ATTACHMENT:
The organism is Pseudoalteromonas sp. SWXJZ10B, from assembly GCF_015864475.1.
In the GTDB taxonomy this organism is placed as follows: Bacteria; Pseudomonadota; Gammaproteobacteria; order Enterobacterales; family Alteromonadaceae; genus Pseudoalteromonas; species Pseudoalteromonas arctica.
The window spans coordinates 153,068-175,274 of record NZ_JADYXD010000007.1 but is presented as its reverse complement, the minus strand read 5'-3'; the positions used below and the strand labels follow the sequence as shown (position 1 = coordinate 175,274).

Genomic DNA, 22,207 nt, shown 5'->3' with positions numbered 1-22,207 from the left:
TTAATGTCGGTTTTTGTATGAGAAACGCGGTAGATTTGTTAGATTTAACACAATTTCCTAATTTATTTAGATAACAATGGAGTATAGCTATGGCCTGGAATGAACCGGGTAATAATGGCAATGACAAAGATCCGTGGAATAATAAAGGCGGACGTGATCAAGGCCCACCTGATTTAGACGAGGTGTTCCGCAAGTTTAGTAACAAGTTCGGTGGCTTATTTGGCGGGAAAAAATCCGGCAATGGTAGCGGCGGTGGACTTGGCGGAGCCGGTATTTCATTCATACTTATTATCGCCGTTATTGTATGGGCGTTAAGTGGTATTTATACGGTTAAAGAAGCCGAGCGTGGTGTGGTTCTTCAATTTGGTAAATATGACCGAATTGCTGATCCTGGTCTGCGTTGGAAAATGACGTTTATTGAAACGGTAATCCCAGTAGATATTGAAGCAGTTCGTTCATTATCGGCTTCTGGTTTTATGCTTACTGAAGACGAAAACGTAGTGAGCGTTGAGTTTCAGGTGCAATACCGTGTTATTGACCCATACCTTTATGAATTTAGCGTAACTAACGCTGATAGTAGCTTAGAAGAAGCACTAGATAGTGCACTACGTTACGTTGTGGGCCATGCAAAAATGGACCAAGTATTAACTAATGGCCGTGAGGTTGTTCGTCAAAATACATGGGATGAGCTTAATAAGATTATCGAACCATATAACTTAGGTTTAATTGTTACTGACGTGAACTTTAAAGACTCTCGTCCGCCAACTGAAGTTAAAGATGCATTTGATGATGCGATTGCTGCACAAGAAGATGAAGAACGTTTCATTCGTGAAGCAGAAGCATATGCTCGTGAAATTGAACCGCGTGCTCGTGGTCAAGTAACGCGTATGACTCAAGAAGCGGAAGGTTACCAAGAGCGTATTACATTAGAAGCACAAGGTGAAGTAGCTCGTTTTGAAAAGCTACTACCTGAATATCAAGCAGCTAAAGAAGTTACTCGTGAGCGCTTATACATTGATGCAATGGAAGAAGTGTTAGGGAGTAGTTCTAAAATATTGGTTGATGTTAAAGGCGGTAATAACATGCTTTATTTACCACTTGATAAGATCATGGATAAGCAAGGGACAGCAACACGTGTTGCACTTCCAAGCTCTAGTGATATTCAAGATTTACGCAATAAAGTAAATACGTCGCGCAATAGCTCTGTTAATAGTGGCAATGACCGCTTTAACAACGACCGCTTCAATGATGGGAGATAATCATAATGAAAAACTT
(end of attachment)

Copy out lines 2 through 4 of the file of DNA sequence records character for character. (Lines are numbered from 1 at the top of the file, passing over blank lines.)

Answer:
In the GTDB taxonomy this organism is placed as follows: Bacteria; Pseudomonadota; Gammaproteobacteria; order Enterobacterales; family Alteromonadaceae; genus Pseudoalteromonas; species Pseudoalteromonas arctica.
The window spans coordinates 153,068-175,274 of record NZ_JADYXD010000007.1 but is presented as its reverse complement, the minus strand read 5'-3'; the positions used below and the strand labels follow the sequence as shown (position 1 = coordinate 175,274).

Genomic DNA, 22,207 nt, shown 5'->3' with positions numbered 1-22,207 from the left: